The Toronto Blue Jays headed into the Winter Meetings with some areas needing improvement.
The front office was looking for a starter or two to help stabilize the back-end of the rotation and after the Teoscar Hernández trade earlier this offseason, a starting outfielder who can hit from the left-side shot high up the priority list.
Brandon Nimmo checked off quite a few boxes for the Blue Jays and the club was tied to him for a good chunk of the offseason. With Nimmo returning to the New York Mets on an eight-year deal (one that the Blue Jays would likely not have been able to match), the club will now have to look elsewhere for outfield help.
The Jays could deal one of their catchers for an outfielder but I wouldn’t be surprised if they leveraged the catching surplus into a starting pitcher instead. Better yet, a deal to acquire both needs could also be met with a catcher packaged with some prospects but there are also free agents left on the board who could help the Blue Jays next season.
Andrew Benintendi – LF
A name familiar to Blue Jays fans after last season is former Royals/Yankees outfielder Andrew Benintendi, as the outfielder was one player the club was interested in at the trade deadline last year. Although a deal never materialized (and with him unable to enter the country without quarantining due to COVID-19 border entry requirements), Benintendi was instead shipped to the Yankees and finished the season on the IL after 33 games with the Bronx Bombers.
Overall, Benintendi finished the 2022 campaign with a .304/.373/.399 slash line with five home runs and a .772 OPS. The lefty-batter is no stranger to the Rogers Centre after spending the first five years of his pro career with the Red Sox and owns a lifetime .357 OBP with nine doubles through 29 games.
The downside to adding Benintendi is he primarily plays left field, an area currently occupied by Lourdes Gurriel Jr. as the Jays are likely looking for more of a center fielder to push George Springer to right field. Benintendi hasn’t played center field since 2019 and through 71 games he owns a -7 bDRS.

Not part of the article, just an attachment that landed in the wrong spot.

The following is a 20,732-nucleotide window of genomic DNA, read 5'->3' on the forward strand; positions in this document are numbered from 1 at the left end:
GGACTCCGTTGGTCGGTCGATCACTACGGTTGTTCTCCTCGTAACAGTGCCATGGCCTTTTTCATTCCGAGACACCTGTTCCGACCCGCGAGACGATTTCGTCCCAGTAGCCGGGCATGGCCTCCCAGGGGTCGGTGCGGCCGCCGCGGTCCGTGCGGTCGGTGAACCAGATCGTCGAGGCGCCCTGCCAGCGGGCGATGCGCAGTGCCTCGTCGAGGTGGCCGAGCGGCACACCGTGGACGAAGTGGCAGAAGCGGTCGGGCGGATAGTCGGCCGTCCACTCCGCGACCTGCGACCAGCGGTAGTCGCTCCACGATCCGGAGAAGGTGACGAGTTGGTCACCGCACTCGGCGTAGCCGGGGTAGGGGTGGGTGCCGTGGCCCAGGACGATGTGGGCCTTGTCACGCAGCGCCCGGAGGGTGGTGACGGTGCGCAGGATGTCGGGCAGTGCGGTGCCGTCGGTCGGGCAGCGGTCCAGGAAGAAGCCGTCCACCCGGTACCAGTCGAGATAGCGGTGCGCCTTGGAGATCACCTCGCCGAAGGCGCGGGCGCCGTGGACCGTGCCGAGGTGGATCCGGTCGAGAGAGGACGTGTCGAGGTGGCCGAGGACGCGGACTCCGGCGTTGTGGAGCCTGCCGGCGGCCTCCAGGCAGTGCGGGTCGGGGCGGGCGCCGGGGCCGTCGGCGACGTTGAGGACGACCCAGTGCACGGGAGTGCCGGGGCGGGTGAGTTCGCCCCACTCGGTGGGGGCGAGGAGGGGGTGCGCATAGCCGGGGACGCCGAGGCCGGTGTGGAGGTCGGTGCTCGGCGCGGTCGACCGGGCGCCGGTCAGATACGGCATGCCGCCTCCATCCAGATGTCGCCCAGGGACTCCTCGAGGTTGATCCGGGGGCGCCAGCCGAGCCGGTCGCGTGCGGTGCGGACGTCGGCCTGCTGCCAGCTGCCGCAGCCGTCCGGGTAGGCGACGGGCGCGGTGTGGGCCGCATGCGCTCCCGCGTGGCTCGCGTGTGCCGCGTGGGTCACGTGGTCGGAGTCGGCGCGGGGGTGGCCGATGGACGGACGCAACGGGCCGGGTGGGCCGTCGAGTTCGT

Not the biggest vote of confidence from the defensive standpoint but if he can replicate the slash line he put forth in a hitter-friendly Rogers Centre, this could be the bat the Jays need to help balance out a righty-heavy lineup.
Kevin Kiermaier – CF
Another player Jays fans are likely familiar with, Kevin Kiermaier is a free agent after the Tampa Bay Rays declined his option. If general manager Ross Atkins and co. are looking for a defensive-minded center fielder, Kiermaier is not a bad place to start.
Injuries limited him to just 63 games last year and he posted a .649 OPS in that timeframe but again, defense is what Kiermaier brings to the table. He owns a lifetime 134 bDRS playing center field through 10 seasons and three Gold Gloves and one Platinum Glove to prove it. A speed threat (93rd percentile in sprint speed) who can hit from the left side, the bat has done well at the Rogers Centre to the tune of a .287/.343/.490 slash line with a .833 OPS and five home runs through 157 at-bats.
The injury history is an issue with Kiermaier but bringing him in on a short-term deal with the ability to play center field could be a strong stopgap if healthy, although Blue Jays fans might be left wanting more.
Michael Conforto – OF
If the Blue Jays want to get a bit risky, Michael Conforto is one player that could be worth exploring. The former Mets outfielder went into the 2021/2022 offseason looking for a big payday after rejecting the qualifying offer but ended up missing the entire 2022 season, with the lockout hampering negotiations during the offseason and a shoulder injury that later required surgery shut him down for the year.
Back in 2021, Conforto had a bit of a down season with his 100 OPS+ and .232 batting average but his track record is strong, boasting a career .255/.356/.468 slash line with 132 home runs and a .824 OPS and 15.7 bWAR through seven seasons with New York.
A corner outfielder a majority of the time, Conforto also has 146 games in center field dating back to 2019, but hasn’t posted the best results at the position (-15 bDRS). Similar to Benintendi and Kiermaier, the Oregon State alum bats from the left side.
There is apparent risk in signing Conforto given his lengthy absence after missing last season but if healthy and able to find pre-2021 form, he could be the bat the Blue Jays needed while playing right field for the recently departed Hernández. Factor in that Conforto is likely looking for a short-term deal to bring back his value (a move the Jays cashed in on with Marcus Semien and Robbie Ray in 2021) and a deal between the Jays and the former Mets outfielder might make a lot of sense.